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Mock trial team takes case to state


February 28, 2020

Contributed photo

The Cloquet High School mock trial team is headed to state next week in St. Paul, where it will argue and act in a mock murder trial. Team members pictured standing, from left, are Jonah Bryant-Nikko, Ethan Gunderson, Brenna Mattson, Emily Vermeersch, Taylor Wenneson, AJ Maijala, Ian Gunelson and Benjamin Bauer. Seated are Cade Anderson, Madelynn Dostal and Joshua South. The team is coached by social studies teacher Corinne Gornick-Heehn.

Is the defendant guilty or innocent of murder, after allegedly selling oxycodone pills to a man who later died of an apparent opiod overdose?

The Cloquet high school mock trial team is taking its arguments - for both sides of the hypothetical murder case - all the way to the state tournament next week.

The team qualified for the state tournament, held at Ramsey County Courthouse in St. Paul March 5-6, after participating in four meets with different schools, then winning the case at regionals by beating out five other teams at the Stearns County Courthouse in St. Cloud. Sixteen teams advance to the state tournament.

Team member Ian Gunelson describes the extracurricular activity as "a combination of acting and quick critical thinking" while Josh South spoke more plainly: "It's as if play and speech team had a baby."

Coach Corinne Gornick-Heehn said the students simulate a real trial, developing their arguments after researching the case - which is given to every team in the state in October.

The students play a variety of roles in a competition, including attorneys for the prosecution and defense, witnesses, defendant and more, often playing different roles depending on whether they're assigned to argue on behalf of the prosecution or the defense that day. They meet in Heehn's classroom over lunch to practice, carry out research, discuss and debate because so many of them are also involved in other activities that meet after school, including sports and theater.

The extracurricular activity is intellectually challenging, exciting, scary and highly competitive.

"I didn't know what to expect," said Cade Anderson, who plays a defense attorney. "Like hockey, it's really competitive and really intense. I like the atmosphere."

Brenna Mattson was an expert witness, playing the medical examiner. She learned a lot.

"I wasn't expecting how memorization I'd have to do, you had to almost be a doctor," she said, adding that she had to be able to testify in a credible manner. Heehn pointed out that witnesses not only have to memorize their facts, they also have to be able to think quickly during cross examination.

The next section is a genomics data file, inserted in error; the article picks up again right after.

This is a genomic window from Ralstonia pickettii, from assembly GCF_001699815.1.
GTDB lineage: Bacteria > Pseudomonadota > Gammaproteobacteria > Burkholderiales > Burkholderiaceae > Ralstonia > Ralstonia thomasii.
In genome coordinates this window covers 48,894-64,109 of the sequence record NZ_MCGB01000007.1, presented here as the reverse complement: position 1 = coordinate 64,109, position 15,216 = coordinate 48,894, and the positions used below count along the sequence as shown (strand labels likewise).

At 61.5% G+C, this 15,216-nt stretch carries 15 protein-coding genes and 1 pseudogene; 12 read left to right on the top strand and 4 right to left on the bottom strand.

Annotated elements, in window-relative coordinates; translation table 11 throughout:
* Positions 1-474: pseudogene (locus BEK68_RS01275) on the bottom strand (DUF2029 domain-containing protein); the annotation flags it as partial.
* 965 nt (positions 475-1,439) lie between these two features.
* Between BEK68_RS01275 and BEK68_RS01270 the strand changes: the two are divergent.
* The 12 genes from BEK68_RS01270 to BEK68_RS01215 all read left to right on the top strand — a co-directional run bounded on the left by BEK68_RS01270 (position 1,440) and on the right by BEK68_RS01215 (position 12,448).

The program is sponsored by the Minnesota State Bar, and competitions are judged by attorneys and judges, who also write the case each year. While this year's case is a murder trial, last year the team argued over a civil case, in which a county commissioner filed a lawsuit against a local newspaper for defamation of character.

This year's case is criminal. Defendant Sam Soto is accused of murder in the third degree for selling oxycodone to Brandon Webster, who was found dead of an apparent overdose the day after a July Fourth party at his home.

Heehn said the students read the case and tried out for the team with certain roles in mind, but she had the final call on who does what.

"They stay in that role the whole season," the first-year coach said. "AJ Maijala is our star witness, as Sodo."

The theater star played Soto, except when he didn't. When Maijala made it to the state Nordic ski meet, suddenly Mattson had three days to learn his role.

"She did fantastic," Heehn said.

Mock trial veteran Madelynn Dostal played a critical role in the success of this year's team as one of only three returning mock trial team members. She helped teach the many newcomers what it's all about and acts as the lead attorney for both sides.

"I love to watch it all come together, watching the pieces fall into place" Maijala said. "And I love watching Maddie just destroy people. She's definitely the top shark in the state."

Heehn said the team is smart, hard-working, coachable and dedicated. They have to be to get this far, she said, adding that it can feel like another class as the season accelerates.

But they love it.

Emily Vermeersch said she likes the intensity, Jonah Bryant-Nikko likes the environment, Benjamin Bauer likes all the critical thinking and thinking on his feet. Gunelson loves to formulate arguments, "not just yell" and argue from a different perspective. Others love the way it all clicks into place when things go well.

Dostel may have said it best, in a very unsharklike way.

"My favorite thing is probably the family and support that it has provided me over the last four years," she said. "I get a lot of pride watching my teammates succeed and do well."

But families argue too.

"I love to argue," she adds. "It's the perfect fit for me."


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